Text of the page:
Israel – a nation divided or back to normalcy?
This week on WW2 in Real Time the Republic of Užice is proclaimed inside divided Yugoslavia, as the first region liberated from Nazi occupation. On that note we will dedicate our next seven days of articles to Nations Divided, and first out is Israel.
Israel has arguably been a nation divided since time immemorial. The region is one of the earliest places settled through human migration out of Africa and has rich archeological evidence of prehistoric hominid presence from as long ago as 1.5 million years. Around 1100 BCE the Kingdoms of Israel and Judah emerged. Israel was destroyed in 720 BCE. Judah was conquered in waves, but existed off and on as a Jewish autonomous province. Around 110 BCE the region was gradually incorporated into the Roman Republic and in 6 CE it became the province of Judea. The Jewish population rose up against Rome, failed, were mostly forced to leave, and Judea became Syria Palaestina. In the 7th century the Arabs took it away from the Eastern Roman Byzantine Empire until the First Crusade of 1099 started a whole mess of back and forth, that ended when it was incorporated into the Ottoman Empire in 1517. Thus it stayed until The Great War and the modern era of Israel began.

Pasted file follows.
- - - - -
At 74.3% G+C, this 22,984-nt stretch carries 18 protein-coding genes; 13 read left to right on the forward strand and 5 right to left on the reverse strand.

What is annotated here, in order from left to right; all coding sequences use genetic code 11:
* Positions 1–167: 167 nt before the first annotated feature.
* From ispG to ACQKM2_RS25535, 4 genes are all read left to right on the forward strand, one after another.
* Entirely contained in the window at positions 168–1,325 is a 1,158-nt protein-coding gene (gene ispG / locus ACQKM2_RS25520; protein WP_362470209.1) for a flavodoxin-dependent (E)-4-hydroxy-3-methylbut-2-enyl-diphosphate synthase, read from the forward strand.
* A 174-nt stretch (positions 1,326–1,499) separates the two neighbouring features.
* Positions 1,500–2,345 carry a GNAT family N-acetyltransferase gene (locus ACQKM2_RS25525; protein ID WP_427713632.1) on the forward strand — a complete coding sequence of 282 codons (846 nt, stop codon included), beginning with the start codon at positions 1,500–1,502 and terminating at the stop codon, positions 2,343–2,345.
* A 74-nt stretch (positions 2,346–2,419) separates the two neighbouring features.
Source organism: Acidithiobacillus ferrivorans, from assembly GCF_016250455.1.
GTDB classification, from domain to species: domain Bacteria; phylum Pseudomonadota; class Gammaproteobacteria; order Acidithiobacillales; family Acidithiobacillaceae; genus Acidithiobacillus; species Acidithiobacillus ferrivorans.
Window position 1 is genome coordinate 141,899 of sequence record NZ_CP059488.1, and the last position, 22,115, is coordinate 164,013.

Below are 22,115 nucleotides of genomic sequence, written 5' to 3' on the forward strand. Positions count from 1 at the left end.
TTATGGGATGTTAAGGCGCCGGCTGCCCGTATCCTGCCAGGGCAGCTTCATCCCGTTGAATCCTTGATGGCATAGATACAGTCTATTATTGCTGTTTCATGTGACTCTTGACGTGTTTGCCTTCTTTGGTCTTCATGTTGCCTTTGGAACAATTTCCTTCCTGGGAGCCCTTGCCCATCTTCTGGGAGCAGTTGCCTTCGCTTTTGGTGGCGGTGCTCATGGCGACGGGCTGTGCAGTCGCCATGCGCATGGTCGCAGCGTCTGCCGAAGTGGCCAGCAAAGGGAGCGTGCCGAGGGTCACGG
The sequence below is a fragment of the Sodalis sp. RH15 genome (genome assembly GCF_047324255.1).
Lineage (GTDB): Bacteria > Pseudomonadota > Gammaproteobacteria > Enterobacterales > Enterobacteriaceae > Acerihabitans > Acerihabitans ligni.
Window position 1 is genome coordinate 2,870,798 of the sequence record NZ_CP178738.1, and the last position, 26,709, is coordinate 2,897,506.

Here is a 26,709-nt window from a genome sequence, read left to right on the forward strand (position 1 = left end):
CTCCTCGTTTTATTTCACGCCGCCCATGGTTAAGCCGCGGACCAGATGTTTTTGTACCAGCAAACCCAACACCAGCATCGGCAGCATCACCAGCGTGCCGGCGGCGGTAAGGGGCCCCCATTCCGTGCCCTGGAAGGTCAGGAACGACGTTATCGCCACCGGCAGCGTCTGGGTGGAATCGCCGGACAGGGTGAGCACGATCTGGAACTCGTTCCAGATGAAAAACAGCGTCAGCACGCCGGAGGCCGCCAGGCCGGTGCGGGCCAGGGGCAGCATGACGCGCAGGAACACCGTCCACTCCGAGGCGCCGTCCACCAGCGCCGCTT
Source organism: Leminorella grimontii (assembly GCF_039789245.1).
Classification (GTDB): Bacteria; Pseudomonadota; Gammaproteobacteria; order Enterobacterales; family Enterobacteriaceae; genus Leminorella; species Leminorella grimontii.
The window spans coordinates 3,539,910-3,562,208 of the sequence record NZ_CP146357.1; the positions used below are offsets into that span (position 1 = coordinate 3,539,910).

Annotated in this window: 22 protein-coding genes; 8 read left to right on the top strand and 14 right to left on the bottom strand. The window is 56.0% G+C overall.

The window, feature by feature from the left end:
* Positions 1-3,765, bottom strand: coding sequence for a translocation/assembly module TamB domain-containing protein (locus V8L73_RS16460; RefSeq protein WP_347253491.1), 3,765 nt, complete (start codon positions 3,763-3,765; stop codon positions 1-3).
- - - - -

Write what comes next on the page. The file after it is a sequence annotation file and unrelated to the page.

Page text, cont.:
Despite the expulsion by the Romans, the region retained a substantial Jewish population throughout history. Before WWI, Jewish nationalists, or Zionists, facing desperate anti-Semitism pressed for a Jewish nation state in Palestine. In 1919, the Arab and Jewish leaders agreed, but the plans where thwarted by Great Britain’s and France’s colonial interests in the region. In the aftermath of WW2 and the Holocaust, the United Nations adopted a “Partition Plan for Palestine” to create two independent Arab and Jewish states and an internationalized Jerusalem. The Jewish leaders accepted the plan, but the Arab leaders did not. War followed, and Israel was founded in 1948, but to this day the nation remains in practice divided between the Jewish and Arab population.
Check out how the local population was shortchanged in the 1920s in our Between 2 Wars series: Carving up the Middle East I BETWEEN 2 WARS I 1920 Part 3 of 4 https://youtu.be/y6tSvRbvh2s